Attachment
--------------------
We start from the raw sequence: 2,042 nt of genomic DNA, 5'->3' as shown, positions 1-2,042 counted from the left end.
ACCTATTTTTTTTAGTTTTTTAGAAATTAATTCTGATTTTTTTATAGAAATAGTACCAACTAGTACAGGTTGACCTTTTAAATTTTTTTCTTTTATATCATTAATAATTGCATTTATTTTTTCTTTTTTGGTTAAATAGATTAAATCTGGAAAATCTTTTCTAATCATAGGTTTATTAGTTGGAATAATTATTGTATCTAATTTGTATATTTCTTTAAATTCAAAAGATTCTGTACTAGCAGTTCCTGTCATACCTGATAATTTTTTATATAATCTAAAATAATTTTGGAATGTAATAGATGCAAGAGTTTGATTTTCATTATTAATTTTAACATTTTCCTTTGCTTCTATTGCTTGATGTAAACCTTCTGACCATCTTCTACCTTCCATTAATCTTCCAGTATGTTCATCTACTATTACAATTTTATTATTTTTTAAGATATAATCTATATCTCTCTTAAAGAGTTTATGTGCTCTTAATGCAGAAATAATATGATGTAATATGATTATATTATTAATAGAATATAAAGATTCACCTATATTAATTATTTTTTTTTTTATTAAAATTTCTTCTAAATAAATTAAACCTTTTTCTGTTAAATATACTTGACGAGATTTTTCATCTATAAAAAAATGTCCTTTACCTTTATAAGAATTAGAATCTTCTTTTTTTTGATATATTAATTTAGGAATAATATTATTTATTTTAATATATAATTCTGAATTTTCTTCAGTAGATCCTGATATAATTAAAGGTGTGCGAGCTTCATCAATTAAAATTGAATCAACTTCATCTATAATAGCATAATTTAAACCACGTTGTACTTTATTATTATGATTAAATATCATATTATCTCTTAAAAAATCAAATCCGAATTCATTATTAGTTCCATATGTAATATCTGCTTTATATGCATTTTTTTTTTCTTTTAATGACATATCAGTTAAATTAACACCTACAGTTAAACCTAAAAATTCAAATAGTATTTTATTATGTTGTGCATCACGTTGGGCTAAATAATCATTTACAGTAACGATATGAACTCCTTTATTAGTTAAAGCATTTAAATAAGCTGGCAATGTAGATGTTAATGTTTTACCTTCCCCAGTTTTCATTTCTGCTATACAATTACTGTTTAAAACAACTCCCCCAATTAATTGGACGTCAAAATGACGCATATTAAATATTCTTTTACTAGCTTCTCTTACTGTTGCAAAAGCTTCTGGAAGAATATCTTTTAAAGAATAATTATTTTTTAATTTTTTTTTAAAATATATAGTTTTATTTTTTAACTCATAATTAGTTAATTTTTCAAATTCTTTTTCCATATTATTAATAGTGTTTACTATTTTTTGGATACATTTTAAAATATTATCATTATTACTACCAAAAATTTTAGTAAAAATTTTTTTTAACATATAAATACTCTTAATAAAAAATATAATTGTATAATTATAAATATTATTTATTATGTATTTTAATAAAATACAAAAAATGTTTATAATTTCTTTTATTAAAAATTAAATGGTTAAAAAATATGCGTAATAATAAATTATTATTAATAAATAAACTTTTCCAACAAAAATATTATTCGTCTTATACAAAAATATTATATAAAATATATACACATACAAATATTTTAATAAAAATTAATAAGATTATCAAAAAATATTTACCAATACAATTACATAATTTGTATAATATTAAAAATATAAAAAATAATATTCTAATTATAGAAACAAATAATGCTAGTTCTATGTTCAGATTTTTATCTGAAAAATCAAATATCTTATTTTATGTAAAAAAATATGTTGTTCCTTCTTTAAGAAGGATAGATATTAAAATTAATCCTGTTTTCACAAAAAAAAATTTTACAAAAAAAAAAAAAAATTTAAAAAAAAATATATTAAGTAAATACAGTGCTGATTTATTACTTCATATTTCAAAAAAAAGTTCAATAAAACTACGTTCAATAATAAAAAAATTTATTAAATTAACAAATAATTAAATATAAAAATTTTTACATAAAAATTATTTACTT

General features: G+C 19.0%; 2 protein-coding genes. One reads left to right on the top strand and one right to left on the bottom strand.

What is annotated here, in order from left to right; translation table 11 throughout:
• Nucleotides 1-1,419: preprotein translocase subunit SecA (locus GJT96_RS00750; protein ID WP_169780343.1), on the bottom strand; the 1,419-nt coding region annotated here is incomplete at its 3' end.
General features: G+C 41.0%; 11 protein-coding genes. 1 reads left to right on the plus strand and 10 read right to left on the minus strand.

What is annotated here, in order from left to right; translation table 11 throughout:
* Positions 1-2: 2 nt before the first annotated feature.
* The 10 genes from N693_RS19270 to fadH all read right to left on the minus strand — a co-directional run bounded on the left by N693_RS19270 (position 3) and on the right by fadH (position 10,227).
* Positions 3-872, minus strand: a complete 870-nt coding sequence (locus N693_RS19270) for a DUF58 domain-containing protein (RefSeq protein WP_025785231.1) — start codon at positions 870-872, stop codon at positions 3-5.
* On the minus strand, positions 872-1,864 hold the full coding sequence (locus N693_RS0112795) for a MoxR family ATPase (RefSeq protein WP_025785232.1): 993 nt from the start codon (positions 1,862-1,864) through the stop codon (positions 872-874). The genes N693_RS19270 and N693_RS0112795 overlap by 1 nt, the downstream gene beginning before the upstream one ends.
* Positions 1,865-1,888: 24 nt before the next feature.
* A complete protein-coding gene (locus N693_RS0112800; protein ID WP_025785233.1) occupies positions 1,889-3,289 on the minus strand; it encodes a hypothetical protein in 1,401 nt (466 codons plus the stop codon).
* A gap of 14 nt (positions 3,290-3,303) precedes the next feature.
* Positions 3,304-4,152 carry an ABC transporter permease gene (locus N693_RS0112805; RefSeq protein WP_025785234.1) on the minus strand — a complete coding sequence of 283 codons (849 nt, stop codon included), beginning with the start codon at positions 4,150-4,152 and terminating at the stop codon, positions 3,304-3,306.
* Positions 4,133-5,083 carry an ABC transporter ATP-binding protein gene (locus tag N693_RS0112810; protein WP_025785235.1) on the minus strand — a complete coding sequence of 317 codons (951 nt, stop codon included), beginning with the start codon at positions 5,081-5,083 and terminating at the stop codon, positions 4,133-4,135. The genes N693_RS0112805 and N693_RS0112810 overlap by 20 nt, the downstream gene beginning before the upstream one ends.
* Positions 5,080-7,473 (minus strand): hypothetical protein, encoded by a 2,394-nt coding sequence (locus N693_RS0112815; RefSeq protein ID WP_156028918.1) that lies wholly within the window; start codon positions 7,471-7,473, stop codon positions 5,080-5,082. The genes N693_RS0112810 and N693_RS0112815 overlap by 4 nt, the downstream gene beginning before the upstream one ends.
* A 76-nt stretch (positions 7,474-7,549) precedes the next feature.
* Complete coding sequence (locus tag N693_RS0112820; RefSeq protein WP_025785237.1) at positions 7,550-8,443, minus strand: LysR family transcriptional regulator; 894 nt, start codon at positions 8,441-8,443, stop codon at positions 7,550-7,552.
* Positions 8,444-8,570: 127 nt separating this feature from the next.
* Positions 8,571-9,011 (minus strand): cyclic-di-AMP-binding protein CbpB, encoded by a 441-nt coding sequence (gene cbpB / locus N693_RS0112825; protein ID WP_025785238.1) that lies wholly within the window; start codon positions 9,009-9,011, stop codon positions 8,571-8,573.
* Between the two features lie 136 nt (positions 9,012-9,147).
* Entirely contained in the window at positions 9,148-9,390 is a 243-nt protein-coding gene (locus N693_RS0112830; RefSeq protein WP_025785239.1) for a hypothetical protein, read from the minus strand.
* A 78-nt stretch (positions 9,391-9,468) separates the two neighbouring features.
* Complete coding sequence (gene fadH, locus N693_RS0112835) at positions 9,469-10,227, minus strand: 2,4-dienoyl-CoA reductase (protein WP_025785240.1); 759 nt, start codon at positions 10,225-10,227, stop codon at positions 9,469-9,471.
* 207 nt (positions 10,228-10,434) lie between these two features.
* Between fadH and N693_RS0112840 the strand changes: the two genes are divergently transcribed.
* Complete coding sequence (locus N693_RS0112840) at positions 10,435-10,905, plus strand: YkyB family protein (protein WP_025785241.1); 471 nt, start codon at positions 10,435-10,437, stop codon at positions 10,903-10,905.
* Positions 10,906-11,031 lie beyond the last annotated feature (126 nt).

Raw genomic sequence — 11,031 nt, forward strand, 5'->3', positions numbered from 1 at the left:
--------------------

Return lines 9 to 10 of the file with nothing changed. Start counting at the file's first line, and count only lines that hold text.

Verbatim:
* The 10 genes from N693_RS19270 to fadH all read right to left on the minus strand — a co-directional run bounded on the left by N693_RS19270 (position 3) and on the right by fadH (position 10,227).
* Positions 3-872, minus strand: a complete 870-nt coding sequence (locus N693_RS19270) for a DUF58 domain-containing protein (RefSeq protein WP_025785231.1) — start codon at positions 870-872, stop codon at positions 3-5.